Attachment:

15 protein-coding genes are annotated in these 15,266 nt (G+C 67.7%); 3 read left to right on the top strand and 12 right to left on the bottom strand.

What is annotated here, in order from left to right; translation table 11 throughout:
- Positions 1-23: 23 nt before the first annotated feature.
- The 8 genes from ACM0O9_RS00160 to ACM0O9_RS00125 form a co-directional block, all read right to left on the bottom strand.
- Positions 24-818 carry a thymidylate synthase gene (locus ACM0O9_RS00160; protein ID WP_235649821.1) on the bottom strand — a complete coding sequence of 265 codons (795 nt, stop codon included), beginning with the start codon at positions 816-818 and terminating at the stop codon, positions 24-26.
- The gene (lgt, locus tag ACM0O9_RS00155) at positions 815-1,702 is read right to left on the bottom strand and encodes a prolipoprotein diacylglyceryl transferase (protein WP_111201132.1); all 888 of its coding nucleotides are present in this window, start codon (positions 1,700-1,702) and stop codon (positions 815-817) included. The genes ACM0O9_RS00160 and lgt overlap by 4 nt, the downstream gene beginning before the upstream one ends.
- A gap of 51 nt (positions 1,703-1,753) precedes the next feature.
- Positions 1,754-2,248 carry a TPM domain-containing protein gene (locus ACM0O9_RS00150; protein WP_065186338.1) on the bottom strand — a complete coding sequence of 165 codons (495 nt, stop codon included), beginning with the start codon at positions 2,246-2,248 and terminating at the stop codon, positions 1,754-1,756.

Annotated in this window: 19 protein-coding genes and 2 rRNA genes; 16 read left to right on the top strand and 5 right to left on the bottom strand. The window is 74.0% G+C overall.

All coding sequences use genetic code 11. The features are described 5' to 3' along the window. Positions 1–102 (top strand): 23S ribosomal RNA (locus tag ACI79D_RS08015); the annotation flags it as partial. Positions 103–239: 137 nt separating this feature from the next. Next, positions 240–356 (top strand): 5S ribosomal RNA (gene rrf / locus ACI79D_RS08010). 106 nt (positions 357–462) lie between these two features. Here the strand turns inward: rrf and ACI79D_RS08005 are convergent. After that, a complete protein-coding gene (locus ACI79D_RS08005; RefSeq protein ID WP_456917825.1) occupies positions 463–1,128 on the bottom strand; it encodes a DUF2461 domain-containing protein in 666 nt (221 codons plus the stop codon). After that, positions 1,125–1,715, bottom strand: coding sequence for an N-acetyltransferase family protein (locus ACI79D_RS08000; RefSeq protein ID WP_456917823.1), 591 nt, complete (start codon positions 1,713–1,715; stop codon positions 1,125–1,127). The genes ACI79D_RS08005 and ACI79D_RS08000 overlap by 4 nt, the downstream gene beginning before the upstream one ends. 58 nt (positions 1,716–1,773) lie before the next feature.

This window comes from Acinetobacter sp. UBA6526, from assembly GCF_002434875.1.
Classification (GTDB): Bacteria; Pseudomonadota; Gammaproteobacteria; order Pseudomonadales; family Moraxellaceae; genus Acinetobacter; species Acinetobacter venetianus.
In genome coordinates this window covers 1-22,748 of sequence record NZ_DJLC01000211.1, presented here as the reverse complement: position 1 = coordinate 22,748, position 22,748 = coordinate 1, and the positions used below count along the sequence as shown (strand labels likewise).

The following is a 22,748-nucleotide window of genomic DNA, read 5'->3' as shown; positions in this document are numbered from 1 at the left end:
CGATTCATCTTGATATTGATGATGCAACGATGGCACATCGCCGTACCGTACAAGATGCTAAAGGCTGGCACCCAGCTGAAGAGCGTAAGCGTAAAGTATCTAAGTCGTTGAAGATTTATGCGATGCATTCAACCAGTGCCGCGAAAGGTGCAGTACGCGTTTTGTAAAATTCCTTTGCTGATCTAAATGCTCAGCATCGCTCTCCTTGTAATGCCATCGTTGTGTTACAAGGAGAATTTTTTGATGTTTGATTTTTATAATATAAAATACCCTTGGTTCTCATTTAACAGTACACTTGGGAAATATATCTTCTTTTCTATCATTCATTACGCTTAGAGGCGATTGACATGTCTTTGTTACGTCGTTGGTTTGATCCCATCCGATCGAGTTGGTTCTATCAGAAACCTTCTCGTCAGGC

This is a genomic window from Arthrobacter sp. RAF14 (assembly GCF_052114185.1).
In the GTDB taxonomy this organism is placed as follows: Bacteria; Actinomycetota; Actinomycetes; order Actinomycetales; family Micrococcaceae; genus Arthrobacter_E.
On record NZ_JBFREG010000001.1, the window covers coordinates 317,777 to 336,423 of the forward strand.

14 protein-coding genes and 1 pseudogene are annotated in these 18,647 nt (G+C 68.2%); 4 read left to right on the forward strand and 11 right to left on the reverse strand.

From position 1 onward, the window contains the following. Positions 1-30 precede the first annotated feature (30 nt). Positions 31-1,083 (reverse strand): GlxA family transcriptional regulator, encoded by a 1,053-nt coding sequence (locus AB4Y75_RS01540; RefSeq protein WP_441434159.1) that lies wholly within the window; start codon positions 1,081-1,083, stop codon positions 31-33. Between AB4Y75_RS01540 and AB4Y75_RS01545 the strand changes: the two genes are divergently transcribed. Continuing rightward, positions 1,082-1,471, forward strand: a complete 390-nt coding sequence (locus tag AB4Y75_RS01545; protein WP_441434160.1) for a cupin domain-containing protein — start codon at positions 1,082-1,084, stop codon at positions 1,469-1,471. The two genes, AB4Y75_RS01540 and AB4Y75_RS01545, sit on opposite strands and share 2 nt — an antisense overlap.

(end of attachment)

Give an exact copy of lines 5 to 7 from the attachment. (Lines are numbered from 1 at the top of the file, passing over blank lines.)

- Positions 24-818 carry a thymidylate synthase gene (locus ACM0O9_RS00160; protein ID WP_235649821.1) on the bottom strand — a complete coding sequence of 265 codons (795 nt, stop codon included), beginning with the start codon at positions 816-818 and terminating at the stop codon, positions 24-26.
- The gene (lgt, locus tag ACM0O9_RS00155) at positions 815-1,702 is read right to left on the bottom strand and encodes a prolipoprotein diacylglyceryl transferase (protein WP_111201132.1); all 888 of its coding nucleotides are present in this window, start codon (positions 1,700-1,702) and stop codon (positions 815-817) included. The genes ACM0O9_RS00160 and lgt overlap by 4 nt, the downstream gene beginning before the upstream one ends.
- A gap of 51 nt (positions 1,703-1,753) precedes the next feature.